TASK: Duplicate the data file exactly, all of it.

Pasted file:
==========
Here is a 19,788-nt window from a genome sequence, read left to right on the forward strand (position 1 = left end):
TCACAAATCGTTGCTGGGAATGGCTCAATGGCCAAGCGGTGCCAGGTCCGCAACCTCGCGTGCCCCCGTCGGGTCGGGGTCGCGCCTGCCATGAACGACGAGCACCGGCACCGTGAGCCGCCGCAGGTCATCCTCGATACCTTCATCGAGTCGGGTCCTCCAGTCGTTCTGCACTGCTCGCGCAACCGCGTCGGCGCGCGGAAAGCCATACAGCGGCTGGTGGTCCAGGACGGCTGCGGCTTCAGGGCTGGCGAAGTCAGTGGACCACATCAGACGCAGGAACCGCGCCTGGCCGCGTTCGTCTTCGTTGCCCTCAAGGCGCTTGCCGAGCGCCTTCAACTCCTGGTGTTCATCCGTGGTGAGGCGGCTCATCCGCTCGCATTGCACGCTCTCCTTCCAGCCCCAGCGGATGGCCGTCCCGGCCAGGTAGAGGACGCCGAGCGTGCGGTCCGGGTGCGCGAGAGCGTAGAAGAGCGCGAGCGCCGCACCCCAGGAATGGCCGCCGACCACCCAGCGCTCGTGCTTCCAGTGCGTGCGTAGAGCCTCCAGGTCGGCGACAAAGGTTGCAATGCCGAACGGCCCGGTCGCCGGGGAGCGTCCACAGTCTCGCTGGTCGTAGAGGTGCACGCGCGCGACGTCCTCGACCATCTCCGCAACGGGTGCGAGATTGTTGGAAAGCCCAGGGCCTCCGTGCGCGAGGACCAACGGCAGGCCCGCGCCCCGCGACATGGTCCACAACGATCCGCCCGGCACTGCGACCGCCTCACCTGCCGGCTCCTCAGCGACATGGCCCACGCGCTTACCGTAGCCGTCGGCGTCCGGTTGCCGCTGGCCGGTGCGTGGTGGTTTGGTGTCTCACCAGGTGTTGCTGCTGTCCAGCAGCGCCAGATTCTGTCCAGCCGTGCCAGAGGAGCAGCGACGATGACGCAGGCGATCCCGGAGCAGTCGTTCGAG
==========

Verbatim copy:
Here is a 19,788-nt window from a genome sequence, read left to right on the forward strand (position 1 = left end):
TCACAAATCGTTGCTGGGAATGGCTCAATGGCCAAGCGGTGCCAGGTCCGCAACCTCGCGTGCCCCCGTCGGGTCGGGGTCGCGCCTGCCATGAACGACGAGCACCGGCACCGTGAGCCGCCGCAGGTCATCCTCGATACCTTCATCGAGTCGGGTCCTCCAGTCGTTCTGCACTGCTCGCGCAACCGCGTCGGCGCGCGGAAAGCCATACAGCGGCTGGTGGTCCAGGACGGCTGCGGCTTCAGGGCTGGCGAAGTCAGTGGACCACATCAGACGCAGGAACCGCGCCTGGCCGCGTTCGTCTTCGTTGCCCTCAAGGCGCTTGCCGAGCGCCTTCAACTCCTGGTGTTCATCCGTGGTGAGGCGGCTCATCCGCTCGCATTGCACGCTCTCCTTCCAGCCCCAGCGGATGGCCGTCCCGGCCAGGTAGAGGACGCCGAGCGTGCGGTCCGGGTGCGCGAGAGCGTAGAAGAGCGCGAGCGCCGCACCCCAGGAATGGCCGCCGACCACCCAGCGCTCGTGCTTCCAGTGCGTGCGTAGAGCCTCCAGGTCGGCGACAAAGGTTGCAATGCCGAACGGCCCGGTCGCCGGGGAGCGTCCACAGTCTCGCTGGTCGTAGAGGTGCACGCGCGCGACGTCCTCGACCATCTCCGCAACGGGTGCGAGATTGTTGGAAAGCCCAGGGCCTCCGTGCGCGAGGACCAACGGCAGGCCCGCGCCCCGCGACATGGTCCACAACGATCCGCCCGGCACTGCGACCGCCTCACCTGCCGGCTCCTCAGCGACATGGCCCACGCGCTTACCGTAGCCGTCGGCGTCCGGTTGCCGCTGGCCGGTGCGTGGTGGTTTGGTGTCTCACCAGGTGTTGCTGCTGTCCAGCAGCGCCAGATTCTGTCCAGCCGTGCCAGAGGAGCAGCGACGATGACGCAGGCGATCCCGGAGCAGTCGTTCGAG